"Excluding those crimes committed prior to March 21, 2001, when an inmate is convicted of one or more of the following Class A felonies, the initial parole consideration date shall be set in conjunction with the inmate’s completion of eighty-five (85) percent of his or her total sentence or fifteen (15) years, whichever is less, unless the designee finds mitigating circumstances: Rape I, Kidnapping I, Murder, Attempted Murder, Sodomy I, and Sexual Torture; Robbery I with serious physical injury, Burglary I with serious physical injury, and Arson I with serious physical injury. Serious physical injury in this paragraph is as defined in title 13A-1-2(14) of the Alabama Code."

Ward will introduce the bill in March during the regular legislative session.

Until then, the governor and attorney general must approve the Board’s Corrective Action Plan. The moratorium on early parole hearings for violent inmates is still in place.

Copyright 2018 WSFA 12 News. All rights reserved.

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Gov. Ivey Issues Moratorium on Early Paroles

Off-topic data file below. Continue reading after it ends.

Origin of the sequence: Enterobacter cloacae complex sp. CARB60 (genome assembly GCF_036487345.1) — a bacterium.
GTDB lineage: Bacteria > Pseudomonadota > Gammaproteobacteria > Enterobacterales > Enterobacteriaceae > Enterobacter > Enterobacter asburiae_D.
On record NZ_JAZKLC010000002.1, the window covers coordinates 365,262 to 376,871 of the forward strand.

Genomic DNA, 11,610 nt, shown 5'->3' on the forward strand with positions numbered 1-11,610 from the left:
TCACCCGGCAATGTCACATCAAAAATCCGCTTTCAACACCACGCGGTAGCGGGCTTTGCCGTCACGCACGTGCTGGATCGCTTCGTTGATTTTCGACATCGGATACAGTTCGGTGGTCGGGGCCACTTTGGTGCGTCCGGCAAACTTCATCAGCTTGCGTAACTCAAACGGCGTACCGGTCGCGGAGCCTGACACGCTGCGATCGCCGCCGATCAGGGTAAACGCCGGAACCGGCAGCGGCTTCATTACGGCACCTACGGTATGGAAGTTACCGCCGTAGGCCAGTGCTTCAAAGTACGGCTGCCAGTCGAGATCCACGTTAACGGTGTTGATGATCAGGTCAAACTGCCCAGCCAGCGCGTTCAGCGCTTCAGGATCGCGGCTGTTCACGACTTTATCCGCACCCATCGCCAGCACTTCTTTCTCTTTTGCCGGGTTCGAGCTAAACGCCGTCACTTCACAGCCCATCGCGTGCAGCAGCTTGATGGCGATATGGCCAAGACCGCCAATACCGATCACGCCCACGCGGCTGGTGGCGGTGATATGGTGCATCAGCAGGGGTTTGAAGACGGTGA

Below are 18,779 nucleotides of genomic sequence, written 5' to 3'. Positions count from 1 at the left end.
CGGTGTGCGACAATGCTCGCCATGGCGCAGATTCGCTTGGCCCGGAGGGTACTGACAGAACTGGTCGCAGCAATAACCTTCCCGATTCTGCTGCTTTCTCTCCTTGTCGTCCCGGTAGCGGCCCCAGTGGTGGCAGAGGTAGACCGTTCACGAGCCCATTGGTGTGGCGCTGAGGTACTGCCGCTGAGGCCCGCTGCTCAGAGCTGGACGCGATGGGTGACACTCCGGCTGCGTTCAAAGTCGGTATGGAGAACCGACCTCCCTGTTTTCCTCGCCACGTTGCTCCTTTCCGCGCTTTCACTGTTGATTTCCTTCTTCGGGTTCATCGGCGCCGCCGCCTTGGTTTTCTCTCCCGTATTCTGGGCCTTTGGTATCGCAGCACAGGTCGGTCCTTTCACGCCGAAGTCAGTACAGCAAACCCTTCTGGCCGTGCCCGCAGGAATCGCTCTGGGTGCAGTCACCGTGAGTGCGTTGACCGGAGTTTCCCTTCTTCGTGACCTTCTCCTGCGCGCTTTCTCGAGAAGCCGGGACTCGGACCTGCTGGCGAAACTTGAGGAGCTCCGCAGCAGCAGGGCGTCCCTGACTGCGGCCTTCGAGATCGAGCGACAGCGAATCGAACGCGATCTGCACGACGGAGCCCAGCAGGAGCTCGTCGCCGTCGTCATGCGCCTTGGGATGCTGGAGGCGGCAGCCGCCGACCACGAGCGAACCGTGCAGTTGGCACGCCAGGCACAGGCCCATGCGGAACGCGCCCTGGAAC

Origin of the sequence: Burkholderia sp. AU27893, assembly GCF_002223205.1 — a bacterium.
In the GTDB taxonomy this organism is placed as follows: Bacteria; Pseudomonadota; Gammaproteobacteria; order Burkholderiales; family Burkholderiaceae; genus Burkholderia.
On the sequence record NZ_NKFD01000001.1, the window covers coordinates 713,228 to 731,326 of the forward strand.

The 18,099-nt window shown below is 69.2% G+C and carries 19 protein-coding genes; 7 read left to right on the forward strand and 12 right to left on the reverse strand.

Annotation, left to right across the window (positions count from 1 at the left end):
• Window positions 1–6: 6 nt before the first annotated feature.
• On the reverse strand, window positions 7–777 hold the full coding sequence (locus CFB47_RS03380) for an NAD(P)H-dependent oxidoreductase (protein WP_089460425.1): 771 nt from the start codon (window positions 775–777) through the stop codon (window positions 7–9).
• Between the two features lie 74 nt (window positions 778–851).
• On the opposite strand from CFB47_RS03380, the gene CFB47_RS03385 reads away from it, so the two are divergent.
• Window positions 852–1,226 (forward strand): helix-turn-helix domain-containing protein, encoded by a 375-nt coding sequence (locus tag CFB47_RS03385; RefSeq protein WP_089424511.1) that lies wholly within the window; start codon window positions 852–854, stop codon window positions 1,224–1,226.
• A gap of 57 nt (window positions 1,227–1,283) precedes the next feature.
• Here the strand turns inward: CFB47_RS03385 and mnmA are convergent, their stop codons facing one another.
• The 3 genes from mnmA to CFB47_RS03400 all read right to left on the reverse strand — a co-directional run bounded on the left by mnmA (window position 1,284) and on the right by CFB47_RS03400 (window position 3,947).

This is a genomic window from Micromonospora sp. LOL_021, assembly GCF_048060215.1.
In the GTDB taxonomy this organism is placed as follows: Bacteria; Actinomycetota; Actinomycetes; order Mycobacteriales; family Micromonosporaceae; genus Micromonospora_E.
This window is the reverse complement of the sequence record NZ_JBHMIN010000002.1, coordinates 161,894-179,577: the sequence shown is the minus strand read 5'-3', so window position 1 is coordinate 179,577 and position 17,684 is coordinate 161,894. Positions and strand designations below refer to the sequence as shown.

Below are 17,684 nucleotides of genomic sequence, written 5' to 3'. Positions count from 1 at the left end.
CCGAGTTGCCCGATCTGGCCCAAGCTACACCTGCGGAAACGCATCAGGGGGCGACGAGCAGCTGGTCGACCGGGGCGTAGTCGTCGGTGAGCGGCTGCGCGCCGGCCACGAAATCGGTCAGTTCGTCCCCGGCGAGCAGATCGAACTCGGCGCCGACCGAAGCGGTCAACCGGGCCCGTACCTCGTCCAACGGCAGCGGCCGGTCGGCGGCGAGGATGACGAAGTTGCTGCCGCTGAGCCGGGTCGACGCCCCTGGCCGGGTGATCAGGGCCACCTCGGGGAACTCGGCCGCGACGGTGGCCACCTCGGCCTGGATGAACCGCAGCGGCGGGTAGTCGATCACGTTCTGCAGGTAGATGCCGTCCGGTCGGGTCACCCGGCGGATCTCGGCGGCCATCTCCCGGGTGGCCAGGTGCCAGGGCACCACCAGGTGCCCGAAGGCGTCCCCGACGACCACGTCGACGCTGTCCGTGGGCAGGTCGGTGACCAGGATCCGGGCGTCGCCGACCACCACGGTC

MONTGOMERY, Ala. — Alabama Gov. Kay Ivey on Monday placed a 75-day moratorium on early paroles, and replaced the parole board chairman.

The governor's moves follow concerns that the state parole board had freed violent offenders.

Ivey announced the action in a news conference with Attorney General Steve Marshall after the two had met with parole board members.

The order signed by Ivey directs the board to stop considering inmates for parole before they complete a designated amount of their sentence. She also asked the board to develop a corrective action plan. The governor also shuffled which board member will serve as chairman. Lyn Head will serve as chair, replacing Cliff Walker.

"There will be no more early parole during this period," Ivey said. "It's obvious we need a new approach so we can strengthen management and operations of that agency to better protect the people and public safety."

A spokesman for the Alabama Board of Pardons and Paroles said there was no immediate response to the criticisms from the two statewide office holders.